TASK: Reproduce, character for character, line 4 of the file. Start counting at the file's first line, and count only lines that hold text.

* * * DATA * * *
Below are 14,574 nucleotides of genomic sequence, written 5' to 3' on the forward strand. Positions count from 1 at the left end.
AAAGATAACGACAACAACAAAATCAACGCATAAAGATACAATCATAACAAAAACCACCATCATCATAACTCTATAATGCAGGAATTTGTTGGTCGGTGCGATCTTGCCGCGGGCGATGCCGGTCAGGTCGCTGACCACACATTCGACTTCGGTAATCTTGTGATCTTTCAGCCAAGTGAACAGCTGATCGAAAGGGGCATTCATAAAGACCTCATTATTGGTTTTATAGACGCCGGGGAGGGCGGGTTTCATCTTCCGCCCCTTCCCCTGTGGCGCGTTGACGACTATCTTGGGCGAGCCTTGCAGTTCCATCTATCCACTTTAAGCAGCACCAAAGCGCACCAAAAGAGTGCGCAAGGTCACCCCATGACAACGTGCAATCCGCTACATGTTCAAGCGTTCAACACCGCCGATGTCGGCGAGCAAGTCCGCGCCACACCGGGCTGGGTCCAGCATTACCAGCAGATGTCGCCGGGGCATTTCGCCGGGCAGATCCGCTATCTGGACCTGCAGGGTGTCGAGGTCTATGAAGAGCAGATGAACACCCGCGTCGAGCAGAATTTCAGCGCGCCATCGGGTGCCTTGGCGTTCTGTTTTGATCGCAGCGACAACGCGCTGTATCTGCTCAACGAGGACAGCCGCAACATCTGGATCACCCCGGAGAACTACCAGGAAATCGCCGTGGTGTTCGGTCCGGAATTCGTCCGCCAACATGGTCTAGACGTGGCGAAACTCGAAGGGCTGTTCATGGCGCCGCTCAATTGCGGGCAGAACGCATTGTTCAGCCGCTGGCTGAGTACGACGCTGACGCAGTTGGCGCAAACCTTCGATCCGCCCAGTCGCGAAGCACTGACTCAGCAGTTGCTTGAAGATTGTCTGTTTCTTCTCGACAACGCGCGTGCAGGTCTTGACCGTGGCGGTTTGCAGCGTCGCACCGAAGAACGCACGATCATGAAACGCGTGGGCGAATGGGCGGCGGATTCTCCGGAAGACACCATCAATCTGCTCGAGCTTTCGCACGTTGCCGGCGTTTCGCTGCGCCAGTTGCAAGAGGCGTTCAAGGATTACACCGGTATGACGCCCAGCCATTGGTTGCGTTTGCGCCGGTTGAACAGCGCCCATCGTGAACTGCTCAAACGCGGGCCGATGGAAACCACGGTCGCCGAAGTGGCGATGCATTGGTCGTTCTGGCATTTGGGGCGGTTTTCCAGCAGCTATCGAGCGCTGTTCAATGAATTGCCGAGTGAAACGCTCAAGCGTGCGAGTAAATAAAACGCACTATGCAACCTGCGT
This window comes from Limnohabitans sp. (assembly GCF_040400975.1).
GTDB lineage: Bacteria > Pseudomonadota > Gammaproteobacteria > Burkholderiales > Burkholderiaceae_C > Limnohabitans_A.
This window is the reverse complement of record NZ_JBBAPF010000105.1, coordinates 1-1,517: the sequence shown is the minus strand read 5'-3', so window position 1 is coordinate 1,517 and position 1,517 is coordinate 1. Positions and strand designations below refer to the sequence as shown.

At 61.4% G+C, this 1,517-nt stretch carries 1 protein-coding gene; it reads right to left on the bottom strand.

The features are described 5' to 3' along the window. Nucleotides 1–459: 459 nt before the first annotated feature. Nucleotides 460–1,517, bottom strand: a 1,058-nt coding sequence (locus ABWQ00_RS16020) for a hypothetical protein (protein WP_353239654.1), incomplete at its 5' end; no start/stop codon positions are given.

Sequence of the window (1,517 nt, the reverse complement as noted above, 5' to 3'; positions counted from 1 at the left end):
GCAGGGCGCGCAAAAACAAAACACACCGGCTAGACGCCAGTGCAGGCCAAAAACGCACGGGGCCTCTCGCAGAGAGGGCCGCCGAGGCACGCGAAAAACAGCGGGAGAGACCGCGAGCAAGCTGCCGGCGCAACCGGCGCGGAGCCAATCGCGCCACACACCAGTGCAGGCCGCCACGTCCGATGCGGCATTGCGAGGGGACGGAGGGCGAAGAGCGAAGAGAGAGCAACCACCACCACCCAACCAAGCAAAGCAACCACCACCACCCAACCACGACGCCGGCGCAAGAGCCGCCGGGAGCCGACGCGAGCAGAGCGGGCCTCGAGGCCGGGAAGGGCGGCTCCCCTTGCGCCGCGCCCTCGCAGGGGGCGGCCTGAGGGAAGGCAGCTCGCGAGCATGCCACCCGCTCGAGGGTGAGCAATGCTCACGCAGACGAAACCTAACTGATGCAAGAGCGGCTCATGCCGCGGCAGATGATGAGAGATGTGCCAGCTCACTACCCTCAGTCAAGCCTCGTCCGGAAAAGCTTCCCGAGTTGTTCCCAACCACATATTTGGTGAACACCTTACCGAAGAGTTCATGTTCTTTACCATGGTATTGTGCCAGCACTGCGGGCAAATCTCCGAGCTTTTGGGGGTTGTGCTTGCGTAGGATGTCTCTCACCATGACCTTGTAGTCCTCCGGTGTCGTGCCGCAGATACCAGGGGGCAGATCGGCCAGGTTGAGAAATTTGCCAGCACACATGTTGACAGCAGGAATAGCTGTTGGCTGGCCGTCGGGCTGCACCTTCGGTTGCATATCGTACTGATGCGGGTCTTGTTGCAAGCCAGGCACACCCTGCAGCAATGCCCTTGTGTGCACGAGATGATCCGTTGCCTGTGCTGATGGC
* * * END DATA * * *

GTDB lineage: Bacteria > Pseudomonadota > Gammaproteobacteria > Burkholderiales > Burkholderiaceae_C > Limnohabitans_A.